Page last updated at 14:20 GMT, Monday, 22 September 2008 15:20 UK

Menezes shooting inquest begins

Jean Charles de Menezes
Jean Charles de Menezes was shot on 22 July 2005

The inquest into the killing of Jean Charles de Menezes by police hunting a suicide bomber has opened.

Brazilian electrician Mr de Menezes, 27, was shot at Stockwell Tube station, south London, the day after the failed 21 July 2005 London suicide attacks.

A jury will hear from two officers who fired the fatal shots - the first time their accounts will have been heard.

In his opening statement, coroner Sir Michael Wright warned jurors to concentrate on the evidence alone.

The jury will consider whether or not Mr de Menezes was unlawfully killed.

Former High Court judge Sir Michael, assistant deputy coroner for Inner South London, swore in the jury.

"It is for you, the jury, to determine the facts of this fatality and that task will be yours and yours alone," he said.

He added: "It must be stated at the outset of this inquest with the greatest possible emphasis that in truth Mr de Menezes was in no way associated with bombs, explosions or any form of terrorism."

Sir Michael told the jury rules prevented them from reaching verdicts which appeared to "determine any question of criminal liability on the part of a named person, or any question of civil liability at all".

Firearms officers

Three of Mr de Menezes' cousins arrived at the inquest, set to last three months, flanked by members of the Justice 4 Jean campaign.

Alex and Alessandro Pereira and Patricia da Silva Armani made no comment as they entered the hearing.

They and other relatives have campaigned for police officers involved in the shooting to be prosecuted.

Mr de Menezes was shot dead on 22 July 2005 by specially trained Metropolitan Police firearms officers.

Teams of undercover officers had trailed Mr de Menezes across south London after he left flats being watched for one of the 21/7 bombing suspects.

Sir Michael outlined the role of police units involved in the operation, including the SO12 surveillance and CO19 firearms teams.

The jury will hear from some 75 witnesses including Tube passengers and 48 serving police officers who have been granted anonymity, although jurors will be able to see them.

Sir Michael said: "The officers themselves are genuinely fearful that they or their family might become subject to unwanted attention or reprisals if their identities became known to criminal or terrorist groups against which they are working."


Menezes inquest: how did we get here?

He said at the time of the shooting the police intelligence assessment of the level of threat posed to the UK by international terrorism "was raised to the very highest level - it is usually called critical".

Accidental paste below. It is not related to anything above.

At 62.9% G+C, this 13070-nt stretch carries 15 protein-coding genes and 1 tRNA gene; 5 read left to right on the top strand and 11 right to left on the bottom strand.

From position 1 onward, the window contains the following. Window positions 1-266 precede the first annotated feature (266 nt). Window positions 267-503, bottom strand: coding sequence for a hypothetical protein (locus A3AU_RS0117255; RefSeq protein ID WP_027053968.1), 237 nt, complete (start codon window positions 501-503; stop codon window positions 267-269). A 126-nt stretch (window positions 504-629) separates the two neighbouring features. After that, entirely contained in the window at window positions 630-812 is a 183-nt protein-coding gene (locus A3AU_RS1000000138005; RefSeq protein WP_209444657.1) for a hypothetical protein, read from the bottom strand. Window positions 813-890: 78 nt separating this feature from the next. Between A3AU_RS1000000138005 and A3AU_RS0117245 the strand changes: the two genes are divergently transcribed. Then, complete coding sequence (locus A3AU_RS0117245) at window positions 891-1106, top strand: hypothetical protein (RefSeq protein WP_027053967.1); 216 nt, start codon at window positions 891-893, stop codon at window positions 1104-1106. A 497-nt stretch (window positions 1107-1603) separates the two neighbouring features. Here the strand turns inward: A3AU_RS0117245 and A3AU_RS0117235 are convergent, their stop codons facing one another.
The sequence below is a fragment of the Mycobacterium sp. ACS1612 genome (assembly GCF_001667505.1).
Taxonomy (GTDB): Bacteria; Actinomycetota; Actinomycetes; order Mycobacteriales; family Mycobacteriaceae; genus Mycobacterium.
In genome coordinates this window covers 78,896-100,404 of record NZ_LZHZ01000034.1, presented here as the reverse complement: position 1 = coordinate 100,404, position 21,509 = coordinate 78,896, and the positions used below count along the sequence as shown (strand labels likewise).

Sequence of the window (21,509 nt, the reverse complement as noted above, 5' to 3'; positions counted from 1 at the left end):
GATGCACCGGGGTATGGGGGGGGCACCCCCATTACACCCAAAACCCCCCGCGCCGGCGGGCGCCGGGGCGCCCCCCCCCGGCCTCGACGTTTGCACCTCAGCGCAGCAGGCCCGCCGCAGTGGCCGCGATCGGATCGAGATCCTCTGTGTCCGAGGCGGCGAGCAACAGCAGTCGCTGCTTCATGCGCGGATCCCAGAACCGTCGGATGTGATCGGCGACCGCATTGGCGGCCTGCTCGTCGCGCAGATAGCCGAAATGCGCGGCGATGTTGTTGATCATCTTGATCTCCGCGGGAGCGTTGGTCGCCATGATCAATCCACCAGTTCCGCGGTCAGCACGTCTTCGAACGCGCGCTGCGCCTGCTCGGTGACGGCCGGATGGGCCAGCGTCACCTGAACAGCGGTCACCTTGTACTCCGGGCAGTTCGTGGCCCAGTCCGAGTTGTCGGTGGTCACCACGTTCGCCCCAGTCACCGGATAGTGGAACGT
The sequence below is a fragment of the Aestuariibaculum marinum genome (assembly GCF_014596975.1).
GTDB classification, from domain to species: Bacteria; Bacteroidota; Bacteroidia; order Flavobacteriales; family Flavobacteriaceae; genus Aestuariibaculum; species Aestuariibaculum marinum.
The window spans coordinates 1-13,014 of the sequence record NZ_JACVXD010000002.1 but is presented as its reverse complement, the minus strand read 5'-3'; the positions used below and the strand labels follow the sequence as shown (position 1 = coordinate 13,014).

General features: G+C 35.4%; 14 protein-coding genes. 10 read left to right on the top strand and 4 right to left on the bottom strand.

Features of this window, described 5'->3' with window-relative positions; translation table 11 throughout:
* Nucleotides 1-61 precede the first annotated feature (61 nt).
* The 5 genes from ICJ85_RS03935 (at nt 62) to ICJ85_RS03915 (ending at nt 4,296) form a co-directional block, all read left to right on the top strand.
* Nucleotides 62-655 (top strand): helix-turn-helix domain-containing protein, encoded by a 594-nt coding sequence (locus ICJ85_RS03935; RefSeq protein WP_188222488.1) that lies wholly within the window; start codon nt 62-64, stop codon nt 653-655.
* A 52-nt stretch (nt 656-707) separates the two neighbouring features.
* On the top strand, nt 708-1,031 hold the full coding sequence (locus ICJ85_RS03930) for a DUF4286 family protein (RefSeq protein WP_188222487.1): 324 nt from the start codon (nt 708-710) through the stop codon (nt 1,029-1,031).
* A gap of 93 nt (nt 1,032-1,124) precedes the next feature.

He added: "You may feel able to conclude that the pressure on the police officers charged with the responsibility for investigating and tracking the persons responsible for this series of attempted bombings was substantially increased by the clear indication and fear that what had occurred might be the first and second of a series of similar attacks."

In 2007, an Old Bailey jury found the Metropolitan Police guilty of breaching health and safety laws, after hearing about the events leading up to Mr de Menezes being shot seven times at close range on a Tube carriage.

As the hearing opened, an internal memo from Met Police Commissioner Sir Ian Blair to his staff was leaked.

In it, he says the inquest is the right place for the force to "account for" its actions, adding "our approach will be one of humility".

Among those who will be speaking for the first time at the inquest will be policemen codenamed C2 and C12, the two specialist firearms officers who shot Mr de Menezes.

Some of the other officers giving evidence appeared at the Old Bailey trial, including surveillance officers accused of failing to establish whether or not the man they were following matched the description of suicide bomber Hussain Osman.

'Some peace'

Speaking in his hometown of Gonzaga, Mr de Menezes' brother Giovani da Silva told the BBC that the three-year wait for the inquest had been "a real torture".

"We want to be finished with this anguish so we can have some peace," he said.

"Since they killed Jean Charles our mother has been depressed and very sick. All of this causes her too much sickness which is why we just want this to end soon so we can have some relief."

Mr da Silva said the police officers involved should not be allowed anonymity.

"Their images should be shown to the public so everyone knows who these inept policemen are," he said.


The Menezes' spokesperson on what they hope the inquiry will achieve

The inquest is being held at the John Major conference room at the Oval Cricket Ground because of the scale of the proceedings and level of public interest.

Mr de Menezes' mother, Maria, and brother Giovani, are expected to fly from Brazil to attend the later stages of the inquest, including evidence given by the two shooters.

There have been five inquiries relating to the death and its aftermath, including the criminal trial.

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